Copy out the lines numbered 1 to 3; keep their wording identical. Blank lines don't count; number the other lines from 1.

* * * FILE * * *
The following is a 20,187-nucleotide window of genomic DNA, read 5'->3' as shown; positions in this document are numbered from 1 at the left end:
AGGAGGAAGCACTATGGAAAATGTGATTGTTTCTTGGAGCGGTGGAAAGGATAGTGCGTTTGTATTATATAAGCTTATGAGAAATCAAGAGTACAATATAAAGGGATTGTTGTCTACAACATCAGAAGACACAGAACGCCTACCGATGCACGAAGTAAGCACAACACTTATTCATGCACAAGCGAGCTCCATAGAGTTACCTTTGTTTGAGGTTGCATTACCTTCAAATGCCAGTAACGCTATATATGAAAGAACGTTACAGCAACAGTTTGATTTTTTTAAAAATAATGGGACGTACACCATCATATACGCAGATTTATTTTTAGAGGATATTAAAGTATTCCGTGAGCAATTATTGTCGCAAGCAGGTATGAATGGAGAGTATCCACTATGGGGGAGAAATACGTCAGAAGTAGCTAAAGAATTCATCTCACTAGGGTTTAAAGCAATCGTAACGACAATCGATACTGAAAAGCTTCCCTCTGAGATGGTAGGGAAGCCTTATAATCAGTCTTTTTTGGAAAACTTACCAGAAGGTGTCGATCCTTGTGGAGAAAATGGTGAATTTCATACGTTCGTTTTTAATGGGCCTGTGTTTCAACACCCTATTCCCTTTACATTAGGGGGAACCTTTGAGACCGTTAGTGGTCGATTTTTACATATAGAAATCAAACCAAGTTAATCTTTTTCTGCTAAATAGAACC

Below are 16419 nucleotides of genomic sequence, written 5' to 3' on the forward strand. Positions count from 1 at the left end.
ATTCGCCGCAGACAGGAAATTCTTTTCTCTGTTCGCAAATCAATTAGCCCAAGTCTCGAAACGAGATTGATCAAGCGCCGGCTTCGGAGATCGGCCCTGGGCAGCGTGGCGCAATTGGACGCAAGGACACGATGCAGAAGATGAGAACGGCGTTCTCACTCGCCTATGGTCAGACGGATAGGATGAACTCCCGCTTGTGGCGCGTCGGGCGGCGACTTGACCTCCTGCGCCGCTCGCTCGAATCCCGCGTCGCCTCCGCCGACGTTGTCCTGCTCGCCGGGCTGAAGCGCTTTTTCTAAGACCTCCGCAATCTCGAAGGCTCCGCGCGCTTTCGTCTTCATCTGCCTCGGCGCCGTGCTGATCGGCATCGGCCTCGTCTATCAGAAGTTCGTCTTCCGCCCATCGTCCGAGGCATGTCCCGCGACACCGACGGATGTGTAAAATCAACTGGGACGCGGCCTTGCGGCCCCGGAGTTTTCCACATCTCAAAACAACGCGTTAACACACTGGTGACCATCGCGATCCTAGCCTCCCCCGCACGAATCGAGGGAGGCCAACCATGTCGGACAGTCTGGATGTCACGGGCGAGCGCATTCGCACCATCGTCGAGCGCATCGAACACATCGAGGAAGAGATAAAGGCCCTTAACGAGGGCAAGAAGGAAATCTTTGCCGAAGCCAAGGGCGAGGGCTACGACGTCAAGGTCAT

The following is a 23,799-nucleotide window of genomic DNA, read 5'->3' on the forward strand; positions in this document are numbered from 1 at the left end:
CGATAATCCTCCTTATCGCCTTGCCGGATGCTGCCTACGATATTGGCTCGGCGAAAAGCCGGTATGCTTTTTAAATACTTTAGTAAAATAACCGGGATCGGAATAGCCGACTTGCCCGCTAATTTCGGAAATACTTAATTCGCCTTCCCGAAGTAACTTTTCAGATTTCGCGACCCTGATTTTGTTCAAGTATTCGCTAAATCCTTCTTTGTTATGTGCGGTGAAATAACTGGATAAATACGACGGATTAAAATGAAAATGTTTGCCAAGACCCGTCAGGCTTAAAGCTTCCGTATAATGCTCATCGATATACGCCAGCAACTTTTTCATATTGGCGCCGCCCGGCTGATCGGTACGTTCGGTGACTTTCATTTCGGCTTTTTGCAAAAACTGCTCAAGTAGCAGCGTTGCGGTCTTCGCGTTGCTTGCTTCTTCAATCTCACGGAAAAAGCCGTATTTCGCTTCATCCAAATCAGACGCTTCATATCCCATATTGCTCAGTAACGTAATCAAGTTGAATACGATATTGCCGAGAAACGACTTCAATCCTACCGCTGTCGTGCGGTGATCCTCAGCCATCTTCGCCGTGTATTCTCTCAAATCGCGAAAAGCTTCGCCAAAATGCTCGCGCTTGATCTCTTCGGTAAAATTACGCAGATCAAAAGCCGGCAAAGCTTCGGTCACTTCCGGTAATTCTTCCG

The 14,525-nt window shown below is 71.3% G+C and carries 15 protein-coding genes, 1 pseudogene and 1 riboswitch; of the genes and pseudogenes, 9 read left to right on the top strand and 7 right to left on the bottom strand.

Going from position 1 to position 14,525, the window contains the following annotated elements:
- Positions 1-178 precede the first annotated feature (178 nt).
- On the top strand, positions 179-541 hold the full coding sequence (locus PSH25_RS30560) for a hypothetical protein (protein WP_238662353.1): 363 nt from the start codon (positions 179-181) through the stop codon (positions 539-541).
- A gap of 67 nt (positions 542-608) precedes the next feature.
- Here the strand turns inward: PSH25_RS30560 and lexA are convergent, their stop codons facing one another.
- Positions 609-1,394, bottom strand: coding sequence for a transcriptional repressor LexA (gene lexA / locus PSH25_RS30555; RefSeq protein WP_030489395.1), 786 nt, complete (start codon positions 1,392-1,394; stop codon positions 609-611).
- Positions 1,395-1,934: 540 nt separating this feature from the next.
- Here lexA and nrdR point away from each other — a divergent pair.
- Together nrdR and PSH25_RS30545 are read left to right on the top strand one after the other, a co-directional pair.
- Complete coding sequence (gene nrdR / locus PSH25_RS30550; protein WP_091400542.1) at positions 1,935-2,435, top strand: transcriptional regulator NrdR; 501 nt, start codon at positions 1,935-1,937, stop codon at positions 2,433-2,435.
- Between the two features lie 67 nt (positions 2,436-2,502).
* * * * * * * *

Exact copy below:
The following is a 20,187-nucleotide window of genomic DNA, read 5'->3' as shown; positions in this document are numbered from 1 at the left end:
AGGAGGAAGCACTATGGAAAATGTGATTGTTTCTTGGAGCGGTGGAAAGGATAGTGCGTTTGTATTATATAAGCTTATGAGAAATCAAGAGTACAATATAAAGGGATTGTTGTCTACAACATCAGAAGACACAGAACGCCTACCGATGCACGAAGTAAGCACAACACTTATTCATGCACAAGCGAGCTCCATAGAGTTACCTTTGTTTGAGGTTGCATTACCTTCAAATGCCAGTAACGCTATATATGAAAGAACGTTACAGCAACAGTTTGATTTTTTTAAAAATAATGGGACGTACACCATCATATACGCAGATTTATTTTTAGAGGATATTAAAGTATTCCGTGAGCAATTATTGTCGCAAGCAGGTATGAATGGAGAGTATCCACTATGGGGGAGAAATACGTCAGAAGTAGCTAAAGAATTCATCTCACTAGGGTTTAAAGCAATCGTAACGACAATCGATACTGAAAAGCTTCCCTCTGAGATGGTAGGGAAGCCTTATAATCAGTCTTTTTTGGAAAACTTACCAGAAGGTGTCGATCCTTGTGGAGAAAATGGTGAATTTCATACGTTCGTTTTTAATGGGCCTGTGTTTCAACACCCTATTCCCTTTACATTAGGGGGAACCTTTGAGACCGTTAGTGGTCGATTTTTACATATAGAAATCAAACCAAGTTAATCTTTTTCTGCTAAATAGAACC

Below are 16419 nucleotides of genomic sequence, written 5' to 3' on the forward strand. Positions count from 1 at the left end.